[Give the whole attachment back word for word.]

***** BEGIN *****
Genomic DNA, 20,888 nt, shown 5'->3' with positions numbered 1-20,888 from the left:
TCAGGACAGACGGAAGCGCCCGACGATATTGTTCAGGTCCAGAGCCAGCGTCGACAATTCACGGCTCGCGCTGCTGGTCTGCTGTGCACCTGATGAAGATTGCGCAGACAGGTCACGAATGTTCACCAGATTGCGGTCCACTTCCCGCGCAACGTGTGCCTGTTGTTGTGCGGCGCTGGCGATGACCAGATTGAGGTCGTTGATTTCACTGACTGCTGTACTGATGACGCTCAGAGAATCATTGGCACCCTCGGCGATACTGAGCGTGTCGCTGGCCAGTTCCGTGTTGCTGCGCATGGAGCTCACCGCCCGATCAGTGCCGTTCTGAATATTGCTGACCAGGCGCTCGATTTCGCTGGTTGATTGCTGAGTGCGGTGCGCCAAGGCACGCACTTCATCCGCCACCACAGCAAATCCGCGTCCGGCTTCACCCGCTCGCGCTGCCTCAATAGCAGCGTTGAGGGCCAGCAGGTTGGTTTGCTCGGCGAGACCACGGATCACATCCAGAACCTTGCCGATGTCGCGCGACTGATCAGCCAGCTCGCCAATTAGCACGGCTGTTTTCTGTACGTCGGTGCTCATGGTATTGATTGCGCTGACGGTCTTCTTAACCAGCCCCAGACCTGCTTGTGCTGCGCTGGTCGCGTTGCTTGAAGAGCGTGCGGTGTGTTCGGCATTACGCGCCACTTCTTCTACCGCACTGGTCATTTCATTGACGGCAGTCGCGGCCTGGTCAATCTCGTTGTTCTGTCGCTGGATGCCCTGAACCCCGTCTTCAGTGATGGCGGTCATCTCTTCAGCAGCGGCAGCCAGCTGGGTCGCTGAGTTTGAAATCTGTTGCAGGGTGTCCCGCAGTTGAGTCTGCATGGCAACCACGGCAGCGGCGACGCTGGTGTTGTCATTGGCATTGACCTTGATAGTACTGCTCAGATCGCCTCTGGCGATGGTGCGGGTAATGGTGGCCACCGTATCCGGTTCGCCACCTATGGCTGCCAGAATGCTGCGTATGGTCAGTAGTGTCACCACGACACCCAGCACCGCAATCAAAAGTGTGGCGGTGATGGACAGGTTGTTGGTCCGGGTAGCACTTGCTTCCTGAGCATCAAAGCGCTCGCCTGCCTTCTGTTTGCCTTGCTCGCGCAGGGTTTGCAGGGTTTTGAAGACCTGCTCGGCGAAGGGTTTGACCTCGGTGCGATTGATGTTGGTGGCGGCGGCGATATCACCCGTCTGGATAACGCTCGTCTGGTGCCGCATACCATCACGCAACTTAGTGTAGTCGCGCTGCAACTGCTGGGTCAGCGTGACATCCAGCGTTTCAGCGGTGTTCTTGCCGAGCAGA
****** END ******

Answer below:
Genomic DNA, 20,888 nt, shown 5'->3' with positions numbered 1-20,888 from the left:
TCAGGACAGACGGAAGCGCCCGACGATATTGTTCAGGTCCAGAGCCAGCGTCGACAATTCACGGCTCGCGCTGCTGGTCTGCTGTGCACCTGATGAAGATTGCGCAGACAGGTCACGAATGTTCACCAGATTGCGGTCCACTTCCCGCGCAACGTGTGCCTGTTGTTGTGCGGCGCTGGCGATGACCAGATTGAGGTCGTTGATTTCACTGACTGCTGTACTGATGACGCTCAGAGAATCATTGGCACCCTCGGCGATACTGAGCGTGTCGCTGGCCAGTTCCGTGTTGCTGCGCATGGAGCTCACCGCCCGATCAGTGCCGTTCTGAATATTGCTGACCAGGCGCTCGATTTCGCTGGTTGATTGCTGAGTGCGGTGCGCCAAGGCACGCACTTCATCCGCCACCACAGCAAATCCGCGTCCGGCTTCACCCGCTCGCGCTGCCTCAATAGCAGCGTTGAGGGCCAGCAGGTTGGTTTGCTCGGCGAGACCACGGATCACATCCAGAACCTTGCCGATGTCGCGCGACTGATCAGCCAGCTCGCCAATTAGCACGGCTGTTTTCTGTACGTCGGTGCTCATGGTATTGATTGCGCTGACGGTCTTCTTAACCAGCCCCAGACCTGCTTGTGCTGCGCTGGTCGCGTTGCTTGAAGAGCGTGCGGTGTGTTCGGCATTACGCGCCACTTCTTCTACCGCACTGGTCATTTCATTGACGGCAGTCGCGGCCTGGTCAATCTCGTTGTTCTGTCGCTGGATGCCCTGAACCCCGTCTTCAGTGATGGCGGTCATCTCTTCAGCAGCGGCAGCCAGCTGGGTCGCTGAGTTTGAAATCTGTTGCAGGGTGTCCCGCAGTTGAGTCTGCATGGCAACCACGGCAGCGGCGACGCTGGTGTTGTCATTGGCATTGACCTTGATAGTACTGCTCAGATCGCCTCTGGCGATGGTGCGGGTAATGGTGGCCACCGTATCCGGTTCGCCACCTATGGCTGCCAGAATGCTGCGTATGGTCAGTAGTGTCACCACGACACCCAGCACCGCAATCAAAAGTGTGGCGGTGATGGACAGGTTGTTGGTCCGGGTAGCACTTGCTTCCTGAGCATCAAAGCGCTCGCCTGCCTTCTGTTTGCCTTGCTCGCGCAGGGTTTGCAGGGTTTTGAAGACCTGCTCGGCGAAGGGTTTGACCTCGGTGCGATTGATGTTGGTGGCGGCGGCGATATCACCCGTCTGGATAACGCTCGTCTGGTGCCGCATACCATCACGCAACTTAGTGTAGTCGCGCTGCAACTGCTGGGTCAGCGTGACATCCAGCGTTTCAGCGGTGTTCTTGCCGAGCAGA